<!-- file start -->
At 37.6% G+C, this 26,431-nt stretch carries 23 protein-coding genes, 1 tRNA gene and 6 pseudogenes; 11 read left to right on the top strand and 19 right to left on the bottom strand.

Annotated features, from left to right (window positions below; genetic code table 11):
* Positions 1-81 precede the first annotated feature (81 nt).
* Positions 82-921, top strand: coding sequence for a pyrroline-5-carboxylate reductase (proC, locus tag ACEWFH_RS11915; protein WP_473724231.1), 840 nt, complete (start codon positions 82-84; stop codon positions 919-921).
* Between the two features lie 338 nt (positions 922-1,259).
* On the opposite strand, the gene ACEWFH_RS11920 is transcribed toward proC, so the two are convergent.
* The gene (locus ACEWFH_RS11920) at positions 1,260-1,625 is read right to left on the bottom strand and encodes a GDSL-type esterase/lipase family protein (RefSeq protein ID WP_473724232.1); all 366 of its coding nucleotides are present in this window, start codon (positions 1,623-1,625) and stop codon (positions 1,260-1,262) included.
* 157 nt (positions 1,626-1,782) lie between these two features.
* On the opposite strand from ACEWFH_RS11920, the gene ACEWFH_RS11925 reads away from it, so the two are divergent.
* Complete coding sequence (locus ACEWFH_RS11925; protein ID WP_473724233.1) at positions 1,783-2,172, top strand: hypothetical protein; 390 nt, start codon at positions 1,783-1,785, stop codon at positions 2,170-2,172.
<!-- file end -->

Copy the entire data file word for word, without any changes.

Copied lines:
At 37.6% G+C, this 26,431-nt stretch carries 23 protein-coding genes, 1 tRNA gene and 6 pseudogenes; 11 read left to right on the top strand and 19 right to left on the bottom strand.

Annotated features, from left to right (window positions below; genetic code table 11):
* Positions 1-81 precede the first annotated feature (81 nt).
* Positions 82-921, top strand: coding sequence for a pyrroline-5-carboxylate reductase (proC, locus tag ACEWFH_RS11915; protein WP_473724231.1), 840 nt, complete (start codon positions 82-84; stop codon positions 919-921).
* Between the two features lie 338 nt (positions 922-1,259).
* On the opposite strand, the gene ACEWFH_RS11920 is transcribed toward proC, so the two are convergent.
* The gene (locus ACEWFH_RS11920) at positions 1,260-1,625 is read right to left on the bottom strand and encodes a GDSL-type esterase/lipase family protein (RefSeq protein ID WP_473724232.1); all 366 of its coding nucleotides are present in this window, start codon (positions 1,623-1,625) and stop codon (positions 1,260-1,262) included.
* 157 nt (positions 1,626-1,782) lie between these two features.
* On the opposite strand from ACEWFH_RS11920, the gene ACEWFH_RS11925 reads away from it, so the two are divergent.
* Complete coding sequence (locus ACEWFH_RS11925; protein ID WP_473724233.1) at positions 1,783-2,172, top strand: hypothetical protein; 390 nt, start codon at positions 1,783-1,785, stop codon at positions 2,170-2,172.